8.  The DETR should do all it can to encourage local authorities to give greater prominence to walking. Grants from central government to local authorities should be made conditional on their giving due attention to walking in their local transport plans. It would be easier to work out how much attention and resources should be devoted to improving conditions for walking if the benefits could be evaluated in a cost-benefit appraisal similar to that used for appraising investment in facilities for motorised transport. This means finding ways of giving money values to the important but less tangible benefits such as improved health and freedom from intimidation. The technical problems, though difficult, are not insoluble, but unfortunately the DETR and its predecessors have not tackled them. We understand, however, that some estimates of the health benefits of walking and cycling are being prepared in a study Models and Appraisal of Walking and Cycling now being carried out by Mayer Hillman, Howard Boyd and Stuart Reid, which is partly funded by the DETR. We hope that the problem of evaluating freedom from intimidation will also be tackled. One way is by questionnaires in which respondents would say what priority they would give to reducing intimidation vis-a"-vis benefits such as time savings on the journey to work to which the DETR does now attach money values.

  9.  In the meantime, a partial assessment, taking account only of accident reduction and time savings, is likely to show that measures to improve walking give excellent value for money. Among other things, safer walking should lead to a reduction in unwanted escort travel, which now involves the escorts in huge amounts of travel time. A reduction in escort travel made by car would also, by reducing congestion, save time for other road users as well. In their report One False Move . . ., published in 1990, Mayer Hillman, John Adams and John Whitelegg estimated that in that year the travel time and congestion costs associated with escorting children of junior school age amounted to between 10 and 20 billion pounds at 1990 prices. This study was based on the methods used by the Department of Transport and the Confederation of British Industry to evaluate travel time and congestion. It may have overstated the time savings on journeys to escort young children that would actually follow from improving conditions for their unescorted travel; on the other hand, it took no account of other escort journeys. Unsatisfactory travel conditions also give rise to journeys to escort elderly people, for example.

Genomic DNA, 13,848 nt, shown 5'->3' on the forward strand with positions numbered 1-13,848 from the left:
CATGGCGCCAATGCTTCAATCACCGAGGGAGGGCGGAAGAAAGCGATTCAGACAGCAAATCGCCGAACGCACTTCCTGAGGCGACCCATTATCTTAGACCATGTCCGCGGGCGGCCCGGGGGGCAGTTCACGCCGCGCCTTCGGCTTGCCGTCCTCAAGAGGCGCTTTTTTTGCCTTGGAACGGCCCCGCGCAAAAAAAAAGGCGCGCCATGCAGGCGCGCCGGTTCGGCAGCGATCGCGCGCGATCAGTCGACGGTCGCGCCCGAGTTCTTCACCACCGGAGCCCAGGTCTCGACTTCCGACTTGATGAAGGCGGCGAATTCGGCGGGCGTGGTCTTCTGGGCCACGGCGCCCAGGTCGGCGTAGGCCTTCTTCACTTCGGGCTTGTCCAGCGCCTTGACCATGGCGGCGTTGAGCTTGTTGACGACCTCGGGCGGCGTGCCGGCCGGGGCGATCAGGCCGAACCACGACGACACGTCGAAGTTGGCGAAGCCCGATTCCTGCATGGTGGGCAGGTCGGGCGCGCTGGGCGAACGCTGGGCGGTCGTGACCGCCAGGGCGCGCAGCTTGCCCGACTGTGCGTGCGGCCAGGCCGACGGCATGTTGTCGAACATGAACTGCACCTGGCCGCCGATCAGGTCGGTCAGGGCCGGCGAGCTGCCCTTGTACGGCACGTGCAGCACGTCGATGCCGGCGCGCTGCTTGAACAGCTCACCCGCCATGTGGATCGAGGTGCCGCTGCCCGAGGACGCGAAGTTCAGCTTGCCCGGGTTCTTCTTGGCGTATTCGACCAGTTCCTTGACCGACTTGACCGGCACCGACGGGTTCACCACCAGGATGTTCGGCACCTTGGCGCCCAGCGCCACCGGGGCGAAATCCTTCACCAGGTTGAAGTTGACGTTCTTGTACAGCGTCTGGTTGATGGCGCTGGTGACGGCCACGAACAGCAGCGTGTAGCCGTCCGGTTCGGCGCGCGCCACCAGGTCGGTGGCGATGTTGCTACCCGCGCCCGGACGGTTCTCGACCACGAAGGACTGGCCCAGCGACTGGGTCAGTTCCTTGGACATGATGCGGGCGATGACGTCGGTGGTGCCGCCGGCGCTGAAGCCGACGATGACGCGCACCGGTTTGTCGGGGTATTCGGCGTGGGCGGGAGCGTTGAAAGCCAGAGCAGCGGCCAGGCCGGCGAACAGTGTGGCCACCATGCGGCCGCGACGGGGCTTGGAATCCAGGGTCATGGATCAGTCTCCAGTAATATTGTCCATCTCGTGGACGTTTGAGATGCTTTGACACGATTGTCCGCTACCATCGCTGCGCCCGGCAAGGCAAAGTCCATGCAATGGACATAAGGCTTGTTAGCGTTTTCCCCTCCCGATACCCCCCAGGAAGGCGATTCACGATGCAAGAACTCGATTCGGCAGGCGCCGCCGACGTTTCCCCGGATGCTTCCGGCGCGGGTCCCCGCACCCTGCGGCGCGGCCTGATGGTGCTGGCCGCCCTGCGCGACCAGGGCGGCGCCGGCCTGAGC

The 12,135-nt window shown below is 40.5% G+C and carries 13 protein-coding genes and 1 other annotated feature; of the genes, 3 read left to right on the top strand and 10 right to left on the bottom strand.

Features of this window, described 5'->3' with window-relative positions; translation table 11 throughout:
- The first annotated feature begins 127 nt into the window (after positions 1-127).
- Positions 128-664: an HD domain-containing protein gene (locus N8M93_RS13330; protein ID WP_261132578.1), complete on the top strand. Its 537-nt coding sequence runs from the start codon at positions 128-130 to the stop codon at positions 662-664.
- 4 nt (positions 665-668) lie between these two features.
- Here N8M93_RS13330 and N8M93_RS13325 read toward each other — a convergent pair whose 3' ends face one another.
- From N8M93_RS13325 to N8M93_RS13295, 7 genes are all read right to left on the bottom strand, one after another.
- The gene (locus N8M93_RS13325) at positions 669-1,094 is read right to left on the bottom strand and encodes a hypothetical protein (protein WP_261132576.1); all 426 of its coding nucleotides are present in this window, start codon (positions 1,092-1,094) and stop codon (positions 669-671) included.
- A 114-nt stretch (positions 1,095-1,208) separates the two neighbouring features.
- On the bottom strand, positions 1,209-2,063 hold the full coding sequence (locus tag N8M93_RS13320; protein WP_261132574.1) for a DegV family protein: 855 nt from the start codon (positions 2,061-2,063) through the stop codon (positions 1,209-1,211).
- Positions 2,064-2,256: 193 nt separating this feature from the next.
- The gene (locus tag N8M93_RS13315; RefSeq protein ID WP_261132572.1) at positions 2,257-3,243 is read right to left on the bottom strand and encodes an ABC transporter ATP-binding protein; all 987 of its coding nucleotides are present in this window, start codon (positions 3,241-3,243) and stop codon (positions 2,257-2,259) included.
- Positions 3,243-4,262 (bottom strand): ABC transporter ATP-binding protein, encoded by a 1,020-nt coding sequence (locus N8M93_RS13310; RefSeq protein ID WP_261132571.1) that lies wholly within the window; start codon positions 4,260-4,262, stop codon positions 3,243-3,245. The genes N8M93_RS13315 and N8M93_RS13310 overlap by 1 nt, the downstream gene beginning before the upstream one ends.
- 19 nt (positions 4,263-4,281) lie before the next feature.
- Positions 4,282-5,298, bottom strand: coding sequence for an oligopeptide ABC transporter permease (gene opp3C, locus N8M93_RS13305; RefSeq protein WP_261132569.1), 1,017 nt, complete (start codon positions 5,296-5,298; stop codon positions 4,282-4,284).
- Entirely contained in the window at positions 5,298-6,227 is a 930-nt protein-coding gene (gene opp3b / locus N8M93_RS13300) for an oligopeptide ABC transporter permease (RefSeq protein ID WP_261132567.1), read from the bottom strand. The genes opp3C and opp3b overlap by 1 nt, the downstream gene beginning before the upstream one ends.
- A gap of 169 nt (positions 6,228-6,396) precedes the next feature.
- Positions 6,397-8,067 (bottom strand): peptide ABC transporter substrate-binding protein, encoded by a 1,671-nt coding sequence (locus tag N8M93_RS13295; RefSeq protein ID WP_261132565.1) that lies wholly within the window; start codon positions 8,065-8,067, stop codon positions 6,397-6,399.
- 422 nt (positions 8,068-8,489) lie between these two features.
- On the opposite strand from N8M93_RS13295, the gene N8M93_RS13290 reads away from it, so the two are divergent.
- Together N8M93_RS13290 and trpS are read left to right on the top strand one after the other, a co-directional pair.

John Stewart Esq